Bedsworth crafts a business of her own
Published 2:10 pm Tuesday, October 5, 2021
Andi Bedsworth, a member of the Builders + Backers 2021 cohort, may not be an Oxford native, but like many other transplants, she has put down roots and focused on teaching the community how to make a living off the art of sewing.
Heartland Forward Builder + Backer Idea Accelerator program is designed to assist local entrepreneurs with ideas for how to tackle a problem in their community to design, refine and then run an experiment to test that solution, fueled by a $5,000 Pebble grant.
Bedsworth’s initial goal was to use the grant to begin a sewing-apprenticeship program and address the trade industry’s need for workers, but through her experience she wanted to give others the option to make a business out of the skill.
Originally from Louisiana, Bedsworth worked in the costume and theatre industry since 1989 and through a job opportunity, Bedsworth moved to Oxford and managed the costume shop at the University of Mississippi from 2004 to 2011.
Bedsworth ran the costume shop and taught technology classes, but she did not get to indulge in her passion for design.
“I wasn’t able to design a lot,” she said. “There was like a separate teacher for that and at the beginning I had gotten to design a lot but towards the end, I wasn’t able to do that. I was just feeling really squelched.”
During her last year at the university, Bedsworth took the time to work out her future and create a business plan. Bedsworth admits that before Builders + Backers, she never saw herself as an entrepreneur, but she was inspired by her job as a freelance costume designer in the 1990s and developed the idea of teaching classes in different communities around Oxford through a mobile business.
“I didn’t at all train as a business person, I trained as a costume and theatre professional,” said Bedsworth. “When I started my own business, I didn’t know a lot about it.”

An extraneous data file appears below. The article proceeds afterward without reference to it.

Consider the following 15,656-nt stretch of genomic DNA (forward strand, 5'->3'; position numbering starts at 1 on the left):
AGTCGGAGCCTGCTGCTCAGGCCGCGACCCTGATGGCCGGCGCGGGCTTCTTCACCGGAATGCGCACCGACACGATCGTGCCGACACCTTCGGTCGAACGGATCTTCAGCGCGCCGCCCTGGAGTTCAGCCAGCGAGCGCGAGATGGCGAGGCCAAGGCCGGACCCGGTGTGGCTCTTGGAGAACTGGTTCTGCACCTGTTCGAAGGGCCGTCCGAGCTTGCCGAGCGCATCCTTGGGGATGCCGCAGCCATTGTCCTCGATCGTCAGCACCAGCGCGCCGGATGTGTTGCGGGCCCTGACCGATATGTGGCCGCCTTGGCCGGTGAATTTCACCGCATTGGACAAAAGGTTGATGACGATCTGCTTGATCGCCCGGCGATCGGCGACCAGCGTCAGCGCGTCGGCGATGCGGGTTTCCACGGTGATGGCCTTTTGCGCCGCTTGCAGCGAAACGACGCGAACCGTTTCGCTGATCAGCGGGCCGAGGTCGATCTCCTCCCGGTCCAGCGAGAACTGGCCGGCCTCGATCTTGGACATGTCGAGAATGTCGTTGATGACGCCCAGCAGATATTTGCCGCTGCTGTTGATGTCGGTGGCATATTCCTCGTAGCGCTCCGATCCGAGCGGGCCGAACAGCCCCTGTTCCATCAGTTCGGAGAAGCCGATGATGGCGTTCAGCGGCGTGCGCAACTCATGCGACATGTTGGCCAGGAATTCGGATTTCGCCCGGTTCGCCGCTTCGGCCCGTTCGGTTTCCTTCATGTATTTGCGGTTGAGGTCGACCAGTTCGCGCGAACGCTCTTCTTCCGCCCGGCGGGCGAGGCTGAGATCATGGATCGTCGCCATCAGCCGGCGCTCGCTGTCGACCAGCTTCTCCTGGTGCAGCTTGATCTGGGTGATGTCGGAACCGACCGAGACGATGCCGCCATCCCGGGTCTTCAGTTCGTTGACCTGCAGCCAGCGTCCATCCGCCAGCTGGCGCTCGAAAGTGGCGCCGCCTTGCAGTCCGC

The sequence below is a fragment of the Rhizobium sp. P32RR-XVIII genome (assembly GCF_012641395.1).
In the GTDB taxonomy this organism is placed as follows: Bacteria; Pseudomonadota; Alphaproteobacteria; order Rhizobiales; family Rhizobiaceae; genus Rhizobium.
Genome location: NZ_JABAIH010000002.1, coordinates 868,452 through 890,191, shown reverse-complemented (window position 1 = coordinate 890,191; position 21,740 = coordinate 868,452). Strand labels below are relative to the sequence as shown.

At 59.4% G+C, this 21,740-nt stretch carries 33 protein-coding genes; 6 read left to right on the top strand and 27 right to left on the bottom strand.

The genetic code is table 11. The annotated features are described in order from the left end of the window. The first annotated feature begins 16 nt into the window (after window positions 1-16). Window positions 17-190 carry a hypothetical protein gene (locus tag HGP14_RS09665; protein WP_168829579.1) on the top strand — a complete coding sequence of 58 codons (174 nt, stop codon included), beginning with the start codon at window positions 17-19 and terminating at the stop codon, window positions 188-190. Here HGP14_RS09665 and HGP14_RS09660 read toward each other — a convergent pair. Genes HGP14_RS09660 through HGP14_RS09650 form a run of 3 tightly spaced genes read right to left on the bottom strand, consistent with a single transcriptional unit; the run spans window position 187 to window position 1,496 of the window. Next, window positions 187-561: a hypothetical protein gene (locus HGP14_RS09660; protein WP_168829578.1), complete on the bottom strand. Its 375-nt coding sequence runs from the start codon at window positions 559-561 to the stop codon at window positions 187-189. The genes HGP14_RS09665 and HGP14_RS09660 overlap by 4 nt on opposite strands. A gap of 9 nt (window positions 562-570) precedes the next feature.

She sought help from Ole Miss’ business development center and became involved in the Oxford-Lafayette County Chamber of Commerce and the Yoknapatawpha Arts Council. Bedsworth works closely with YAC who helped her develop the idea to help organize and direct the children’s summer and holiday art programs.
Now, Bedsworth runs her own business, Art in Go LLC, a mobile arts education company offering mixed-media classes for students of all ages. When Bedsworth is not running Art In Go or teaching art and sewing, she is a freelancer for Theatre Oxford and other similar projects.
The opportunity to join the Idea Accelerator program came through her involvement with the community. Bedsworth was sent an email about the program through the chamber and filled out the application with the idea to start a sewing training program.
“They don’t teach sewing in schools anymore and it used to be that you learned it in Home Economics,” said Bedsworth. “A lot of schools — certainly not in Mississippi– don’t offer Home Economics classes anymore. Most people in my generation don’t really sew and from there on to the present day. You have whole generations of people who don’t sew and cook like they used to.”
Bedsworth said many people realize college is not the option for them and decide to go into a trade school, but options are limited there as well. She provides those who are interested the necessary skills to make their own profits, whether it’s a business or working for a factory.
“There needs to be other avenues for people to learn and gain from,” Bedsworth said.
For more information on Andi Bedsworth and her sewing program, visit www.andibedsworth.com.